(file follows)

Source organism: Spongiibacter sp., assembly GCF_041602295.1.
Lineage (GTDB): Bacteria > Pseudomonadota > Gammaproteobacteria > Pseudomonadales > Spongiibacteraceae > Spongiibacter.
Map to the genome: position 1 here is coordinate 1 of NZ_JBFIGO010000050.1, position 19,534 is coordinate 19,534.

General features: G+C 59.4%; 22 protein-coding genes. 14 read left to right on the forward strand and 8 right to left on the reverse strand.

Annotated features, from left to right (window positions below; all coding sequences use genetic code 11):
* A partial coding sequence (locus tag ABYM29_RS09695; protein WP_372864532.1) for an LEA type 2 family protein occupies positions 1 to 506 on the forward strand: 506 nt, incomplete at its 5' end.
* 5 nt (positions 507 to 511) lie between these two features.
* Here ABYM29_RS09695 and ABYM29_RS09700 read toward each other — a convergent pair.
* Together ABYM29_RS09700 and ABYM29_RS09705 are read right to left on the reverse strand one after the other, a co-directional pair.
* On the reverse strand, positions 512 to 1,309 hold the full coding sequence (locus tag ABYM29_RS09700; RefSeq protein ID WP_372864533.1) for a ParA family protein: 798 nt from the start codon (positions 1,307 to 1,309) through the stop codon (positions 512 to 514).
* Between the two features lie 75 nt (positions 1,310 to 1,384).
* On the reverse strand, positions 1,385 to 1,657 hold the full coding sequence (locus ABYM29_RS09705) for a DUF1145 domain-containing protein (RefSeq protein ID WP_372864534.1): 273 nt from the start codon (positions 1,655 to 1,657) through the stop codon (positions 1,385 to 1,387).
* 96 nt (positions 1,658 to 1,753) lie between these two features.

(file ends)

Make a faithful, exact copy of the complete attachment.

Source organism: Spongiibacter sp., assembly GCF_041602295.1.
Lineage (GTDB): Bacteria > Pseudomonadota > Gammaproteobacteria > Pseudomonadales > Spongiibacteraceae > Spongiibacter.
Map to the genome: position 1 here is coordinate 1 of NZ_JBFIGO010000050.1, position 19,534 is coordinate 19,534.

General features: G+C 59.4%; 22 protein-coding genes. 14 read left to right on the forward strand and 8 right to left on the reverse strand.

Annotated features, from left to right (window positions below; all coding sequences use genetic code 11):
* A partial coding sequence (locus tag ABYM29_RS09695; protein WP_372864532.1) for an LEA type 2 family protein occupies positions 1 to 506 on the forward strand: 506 nt, incomplete at its 5' end.
* 5 nt (positions 507 to 511) lie between these two features.
* Here ABYM29_RS09695 and ABYM29_RS09700 read toward each other — a convergent pair.
* Together ABYM29_RS09700 and ABYM29_RS09705 are read right to left on the reverse strand one after the other, a co-directional pair.
* On the reverse strand, positions 512 to 1,309 hold the full coding sequence (locus tag ABYM29_RS09700; RefSeq protein ID WP_372864533.1) for a ParA family protein: 798 nt from the start codon (positions 1,307 to 1,309) through the stop codon (positions 512 to 514).
* Between the two features lie 75 nt (positions 1,310 to 1,384).
* On the reverse strand, positions 1,385 to 1,657 hold the full coding sequence (locus ABYM29_RS09705) for a DUF1145 domain-containing protein (RefSeq protein ID WP_372864534.1): 273 nt from the start codon (positions 1,655 to 1,657) through the stop codon (positions 1,385 to 1,387).
* 96 nt (positions 1,658 to 1,753) lie between these two features.